An economist, Prof. Uche Uwaleke has urged the National Assembly to allow the Central Bank of Nigeria (CBN) to determine the most suitable exchange rate management strategy for Nigeria.
Uwaleke, who is the President, Capital Market Academics of Nigeria, gave the advice in an interview with our reporter on Friday in Lagos.
He spoke on the background of calls by a member of the House of Representatives for ‘Adoption of the Chinese Yuan’ as an official foreign exchange reserve currency, alongside other major international currencies, to mitigate the impact of Naira’s depreciation.
Recall that the house on Dec. 20, called for the adoption of the Chinese Yuan as an official foreign exchange reserve currency alongside other internationally recognised currencies to protect the naira from further depreciation.
The house resolution was sequel to the adoption of a motion moved by Rep. Jafaru Leko (APC-Gombe).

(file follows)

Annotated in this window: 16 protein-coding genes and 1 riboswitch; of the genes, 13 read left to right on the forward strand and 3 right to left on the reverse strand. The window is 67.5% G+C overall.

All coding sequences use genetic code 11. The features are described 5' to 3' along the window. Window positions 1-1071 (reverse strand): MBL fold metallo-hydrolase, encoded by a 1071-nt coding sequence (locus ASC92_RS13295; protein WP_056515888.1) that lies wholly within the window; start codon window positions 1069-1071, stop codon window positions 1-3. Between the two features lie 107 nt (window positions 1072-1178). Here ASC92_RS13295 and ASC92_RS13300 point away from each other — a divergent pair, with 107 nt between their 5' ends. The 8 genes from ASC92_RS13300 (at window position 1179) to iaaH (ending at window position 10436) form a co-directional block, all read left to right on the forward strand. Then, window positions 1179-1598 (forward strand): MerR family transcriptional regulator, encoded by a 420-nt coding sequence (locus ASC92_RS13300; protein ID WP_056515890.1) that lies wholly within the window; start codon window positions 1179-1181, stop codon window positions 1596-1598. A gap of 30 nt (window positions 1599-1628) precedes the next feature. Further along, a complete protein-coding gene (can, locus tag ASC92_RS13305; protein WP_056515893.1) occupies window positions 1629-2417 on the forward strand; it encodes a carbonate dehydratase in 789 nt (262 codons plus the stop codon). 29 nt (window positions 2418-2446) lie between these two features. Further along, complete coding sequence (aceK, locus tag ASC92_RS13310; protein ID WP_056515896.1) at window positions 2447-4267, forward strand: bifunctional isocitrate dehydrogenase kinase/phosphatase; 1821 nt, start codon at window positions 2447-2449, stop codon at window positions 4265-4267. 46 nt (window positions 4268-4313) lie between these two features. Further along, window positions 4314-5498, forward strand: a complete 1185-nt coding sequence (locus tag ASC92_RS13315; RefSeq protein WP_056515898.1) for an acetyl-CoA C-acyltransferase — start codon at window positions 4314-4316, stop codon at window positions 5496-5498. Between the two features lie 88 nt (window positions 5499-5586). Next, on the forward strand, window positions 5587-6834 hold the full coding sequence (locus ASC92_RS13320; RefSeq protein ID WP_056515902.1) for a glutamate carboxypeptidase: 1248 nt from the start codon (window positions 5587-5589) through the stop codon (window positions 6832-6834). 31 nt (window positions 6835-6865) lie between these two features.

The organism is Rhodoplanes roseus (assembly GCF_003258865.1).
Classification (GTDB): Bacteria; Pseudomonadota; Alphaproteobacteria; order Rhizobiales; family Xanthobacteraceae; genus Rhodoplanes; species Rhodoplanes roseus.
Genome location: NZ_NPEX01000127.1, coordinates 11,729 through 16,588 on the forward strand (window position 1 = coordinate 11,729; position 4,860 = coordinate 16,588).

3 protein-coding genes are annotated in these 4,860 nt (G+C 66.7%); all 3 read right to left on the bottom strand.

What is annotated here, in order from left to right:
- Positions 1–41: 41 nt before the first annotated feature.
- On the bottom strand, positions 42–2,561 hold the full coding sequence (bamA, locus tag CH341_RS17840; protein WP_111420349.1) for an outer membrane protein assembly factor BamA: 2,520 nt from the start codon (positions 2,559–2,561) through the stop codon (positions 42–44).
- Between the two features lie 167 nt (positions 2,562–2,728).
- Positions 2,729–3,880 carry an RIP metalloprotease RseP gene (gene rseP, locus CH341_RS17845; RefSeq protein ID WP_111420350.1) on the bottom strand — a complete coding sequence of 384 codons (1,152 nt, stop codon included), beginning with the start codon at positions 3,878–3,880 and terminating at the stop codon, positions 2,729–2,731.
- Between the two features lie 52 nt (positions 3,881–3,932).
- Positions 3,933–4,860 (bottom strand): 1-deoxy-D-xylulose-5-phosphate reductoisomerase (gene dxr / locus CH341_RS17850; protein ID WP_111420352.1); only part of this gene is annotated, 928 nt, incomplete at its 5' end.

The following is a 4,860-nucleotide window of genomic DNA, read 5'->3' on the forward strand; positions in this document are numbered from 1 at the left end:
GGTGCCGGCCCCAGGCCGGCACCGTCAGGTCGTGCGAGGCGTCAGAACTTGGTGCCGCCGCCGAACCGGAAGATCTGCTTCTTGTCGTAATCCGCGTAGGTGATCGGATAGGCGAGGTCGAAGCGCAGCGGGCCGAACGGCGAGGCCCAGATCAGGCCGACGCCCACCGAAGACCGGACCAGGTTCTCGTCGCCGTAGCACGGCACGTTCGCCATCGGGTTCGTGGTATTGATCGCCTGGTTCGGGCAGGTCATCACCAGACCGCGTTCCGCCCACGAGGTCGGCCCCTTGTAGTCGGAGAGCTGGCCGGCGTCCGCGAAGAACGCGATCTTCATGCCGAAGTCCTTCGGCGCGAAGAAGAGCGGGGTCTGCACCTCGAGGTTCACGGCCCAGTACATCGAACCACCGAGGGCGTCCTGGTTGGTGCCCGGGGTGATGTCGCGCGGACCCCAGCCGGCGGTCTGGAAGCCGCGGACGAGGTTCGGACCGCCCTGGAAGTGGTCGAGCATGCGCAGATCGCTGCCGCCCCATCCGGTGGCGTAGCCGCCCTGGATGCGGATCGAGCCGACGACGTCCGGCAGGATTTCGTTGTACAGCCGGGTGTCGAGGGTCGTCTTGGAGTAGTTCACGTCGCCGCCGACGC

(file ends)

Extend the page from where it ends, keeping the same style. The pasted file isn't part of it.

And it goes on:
Moving the motion, Leko noted that the Nigerian economy was experiencing substantial shifts in the value of the naira, thus, triggering economic instability and uncertainty.
The lawmaker also stated that the International Monetary Fund proposed diversification of foreign exchange reserves for central banks of developing countries, including Nigeria.
Uwaleke urged the lawmakers to prioritise the apex bank’s expertise in making final decision on exchange rate management, adding that it was its primary responsibility.
“No doubt, members of the house of representatives mean well since they are concerned about the persistent depreciation of the naira.
“However, it goes without saying that when it comes to exchange rate management, the CBN is in the best position to determine what is most appropriate for Nigeria,” he said.
Uwaleke believed the proposed exchange rate management strategy did not adequately address the issue of high dollar demand and was, therefore, unlikely to be effective.
“I think the proposition is unrealistic, given the fact that the demand for dollars especially for invisible transactions, is dominant.
“Moreover, the bulk of Nigeria’s external reserves is in US dollars,” he said.